If you’re interested in how technology has changed the world of modern-day art take a look at Ingmar Apinis’ exhibition Googly Corners, a tongue-in-cheek reference to the role of the internet in the lives of artists today.
Far from claiming that manmade art is superior to art made by computers, Ingmar’s work makes use of the gradients, patterns and fake brush strokes typically found in images on the internet. Apinis is fascinated by the role of technology in modern life and only considers modern technology a means for innovation and originality.
Ingmar Apinis opens up on his views of the internet’s newfound role in the lives of artists, and the inspiration behind his art.
HAPPY: How did you get the idea for Googly Corners?
INGMAR: I have been interested in exploring how digital media has influenced art, particularly painting, for a long time now. When I was in art school 15 years ago, lots of people were excited about making photographic and video work using Photoshop and other software. At the same time, I started to make paintings that imitated those effects.
All this time later, the Googly Corners exhibition was a continuation of that idea. I drew inspiration from the ‘vapourwave’ subculture that exists on the internet, where people use photo-editing and design software to make brightly coloured images that feature classical sculptures, grids, patterns and optical effects. There’s a genre of music that goes along with the aesthetic too. I find it amusing how vapourwave appropriates sculptures of ancient mythological figures and places them in an contemporary environment. I really wanted to play around with that idea for this exhibition.
HAPPY: How do you think the internet has influenced contemporary art?
INGMAR: The internet has made it easier for artists to connect with each other to build networks and put on shows. It’s also so easy nowadays to jump on the net and start googling artists to learn about them and see images of their work. There’s no more hunting around libraries or spending money on expensive art books.
There’s also an increasing number of artists making work that examines the influence of the internet on people and society. The internet has and such a huge effect on the world, both good and bad, so it was bound to have a huge impact on the art world too.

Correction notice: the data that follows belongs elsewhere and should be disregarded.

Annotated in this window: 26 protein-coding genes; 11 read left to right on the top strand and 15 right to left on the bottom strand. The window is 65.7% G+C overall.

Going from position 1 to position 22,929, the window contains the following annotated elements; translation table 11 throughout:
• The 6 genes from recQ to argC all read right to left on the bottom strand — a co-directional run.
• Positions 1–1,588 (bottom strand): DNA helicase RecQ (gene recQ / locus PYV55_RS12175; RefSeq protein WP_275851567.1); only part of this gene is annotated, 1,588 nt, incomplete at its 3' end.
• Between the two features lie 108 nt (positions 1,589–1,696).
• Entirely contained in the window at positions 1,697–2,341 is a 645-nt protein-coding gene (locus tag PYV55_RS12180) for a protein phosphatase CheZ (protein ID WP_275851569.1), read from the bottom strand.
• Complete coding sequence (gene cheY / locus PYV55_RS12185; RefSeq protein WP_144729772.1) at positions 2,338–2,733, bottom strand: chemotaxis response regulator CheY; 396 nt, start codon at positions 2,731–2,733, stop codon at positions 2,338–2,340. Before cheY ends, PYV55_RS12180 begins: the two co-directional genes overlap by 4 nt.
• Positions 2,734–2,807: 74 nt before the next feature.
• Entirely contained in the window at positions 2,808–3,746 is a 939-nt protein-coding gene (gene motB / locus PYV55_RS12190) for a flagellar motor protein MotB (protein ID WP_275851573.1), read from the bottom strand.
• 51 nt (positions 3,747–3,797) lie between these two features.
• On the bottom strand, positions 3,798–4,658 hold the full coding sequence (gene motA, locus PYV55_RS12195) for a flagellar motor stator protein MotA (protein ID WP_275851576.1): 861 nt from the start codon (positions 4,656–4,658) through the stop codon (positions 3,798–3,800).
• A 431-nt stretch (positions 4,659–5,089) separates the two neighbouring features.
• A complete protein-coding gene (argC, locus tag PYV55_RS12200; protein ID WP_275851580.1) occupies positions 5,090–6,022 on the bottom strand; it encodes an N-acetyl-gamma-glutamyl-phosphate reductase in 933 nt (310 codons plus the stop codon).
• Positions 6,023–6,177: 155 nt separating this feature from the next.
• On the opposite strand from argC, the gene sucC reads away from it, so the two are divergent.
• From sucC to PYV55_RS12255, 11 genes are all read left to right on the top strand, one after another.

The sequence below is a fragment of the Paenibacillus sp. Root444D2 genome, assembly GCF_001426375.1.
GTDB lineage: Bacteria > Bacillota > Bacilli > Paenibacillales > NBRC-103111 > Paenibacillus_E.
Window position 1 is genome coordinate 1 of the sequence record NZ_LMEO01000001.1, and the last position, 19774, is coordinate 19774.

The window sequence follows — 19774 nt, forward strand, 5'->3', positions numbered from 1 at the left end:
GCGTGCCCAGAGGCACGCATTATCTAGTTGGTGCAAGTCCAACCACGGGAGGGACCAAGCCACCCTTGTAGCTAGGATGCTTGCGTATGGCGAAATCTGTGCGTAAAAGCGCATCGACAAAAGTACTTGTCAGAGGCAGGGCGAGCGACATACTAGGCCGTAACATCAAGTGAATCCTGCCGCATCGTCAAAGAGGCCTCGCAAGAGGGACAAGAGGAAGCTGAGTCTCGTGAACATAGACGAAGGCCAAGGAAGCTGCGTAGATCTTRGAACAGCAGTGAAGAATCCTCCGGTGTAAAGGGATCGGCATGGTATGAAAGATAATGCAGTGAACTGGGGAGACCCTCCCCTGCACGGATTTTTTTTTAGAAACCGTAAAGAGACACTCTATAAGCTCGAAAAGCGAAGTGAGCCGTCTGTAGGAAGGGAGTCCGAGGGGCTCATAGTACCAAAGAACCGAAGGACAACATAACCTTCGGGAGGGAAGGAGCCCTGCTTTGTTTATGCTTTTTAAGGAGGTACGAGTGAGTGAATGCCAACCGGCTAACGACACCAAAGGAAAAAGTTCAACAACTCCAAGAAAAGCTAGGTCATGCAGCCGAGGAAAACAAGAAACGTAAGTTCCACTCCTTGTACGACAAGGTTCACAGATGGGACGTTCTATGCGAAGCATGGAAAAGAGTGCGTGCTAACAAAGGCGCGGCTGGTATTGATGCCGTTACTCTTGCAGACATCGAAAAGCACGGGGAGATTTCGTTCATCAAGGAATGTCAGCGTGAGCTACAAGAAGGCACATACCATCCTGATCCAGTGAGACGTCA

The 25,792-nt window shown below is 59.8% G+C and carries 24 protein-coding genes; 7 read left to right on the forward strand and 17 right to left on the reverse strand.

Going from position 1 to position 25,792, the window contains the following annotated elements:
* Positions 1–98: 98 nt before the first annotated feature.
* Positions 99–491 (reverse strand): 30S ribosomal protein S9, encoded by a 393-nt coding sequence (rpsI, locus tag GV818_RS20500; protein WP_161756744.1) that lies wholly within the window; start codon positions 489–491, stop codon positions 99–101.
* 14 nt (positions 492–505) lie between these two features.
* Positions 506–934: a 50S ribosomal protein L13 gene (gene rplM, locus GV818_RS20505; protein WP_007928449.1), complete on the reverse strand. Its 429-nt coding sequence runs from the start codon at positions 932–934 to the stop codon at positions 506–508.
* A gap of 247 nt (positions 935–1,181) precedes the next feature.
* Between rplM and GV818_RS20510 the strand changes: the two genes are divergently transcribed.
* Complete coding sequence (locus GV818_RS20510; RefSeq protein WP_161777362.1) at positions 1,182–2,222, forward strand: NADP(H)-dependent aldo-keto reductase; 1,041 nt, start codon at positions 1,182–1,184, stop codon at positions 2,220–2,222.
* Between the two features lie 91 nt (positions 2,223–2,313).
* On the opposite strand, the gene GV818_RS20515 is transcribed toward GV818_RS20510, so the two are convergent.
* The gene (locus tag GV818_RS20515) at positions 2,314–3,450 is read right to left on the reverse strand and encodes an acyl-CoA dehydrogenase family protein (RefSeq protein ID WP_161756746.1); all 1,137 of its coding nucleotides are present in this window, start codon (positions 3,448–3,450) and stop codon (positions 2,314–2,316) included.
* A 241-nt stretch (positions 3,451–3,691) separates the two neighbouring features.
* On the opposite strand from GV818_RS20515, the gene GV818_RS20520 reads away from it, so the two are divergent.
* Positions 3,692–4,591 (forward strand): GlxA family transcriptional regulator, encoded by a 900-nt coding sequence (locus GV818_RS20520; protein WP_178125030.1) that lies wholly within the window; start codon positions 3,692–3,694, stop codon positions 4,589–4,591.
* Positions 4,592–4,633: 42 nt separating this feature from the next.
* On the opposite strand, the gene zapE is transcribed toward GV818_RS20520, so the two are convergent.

HAPPY: Do you think real art is superior to art made by computers?
INGMAR: If you mean, do you think that handmade work is better than work made using computer programs, no not at all. I think it all depends on what the project calls for and what each artist is interested in. Personally I’m really attracted to the process of painting, which is why I continue to work in this medium.
HAPPY: What attracted you to the contemporary genre of art?
INGMAR: I guess anyone who is making art in this century can be considered a ‘contemporary artist’ but I am interested in art that is less traditional because of the way it questions the world around us.
HAPPY: Why do you choose to use mixed media?
INGMAR: I like to create different textures and surfaces in my paintings, it’s exciting to see how they all interact with each other. I often combine acrylic, enamel, spray paint, airbrushing and oil paint. I also mix screen printing techniques with hand painted elements. I think part of the attraction is that I have a short attention span, so I like to mix things up a bit and keep it fresh for myself.
HAPPY: Where are you from?
INGMAR: I am born and bred in Melbourne but my parents were born in Croatia and Latvia. I grew up in the Western Suburbs and studied painting at the Victorian College of the Arts. I now live and work in Melbourne’s inner east.
HAPPY: Why do you choose to focus on the role of computers in art in your artworks?
INGMAR: I find it fascinating how technology is speeding up our lives. The internet in particular means that information spread so fast that it’s hard to keep up. It makes me think of a Radiohead lyric , “Here I’m alive, I’ve got everything all of the time” which is meant ironically because it’s actually overwhelming sometimes to live at this pace, if you know what I mean. So in many ways, painting is about stepping back and slowing everything down, examining what it means to be one of the last generations to remember life before technology and the internet really took over.
HAPPY: What’s up next for you?
I’m starting to put together a new series of work that will be made entirely from images I find in my Tumblr feed. I like the idea of using these random images that end up in my feed and finding connections between them. They will end up in a show next year that I’m excited about.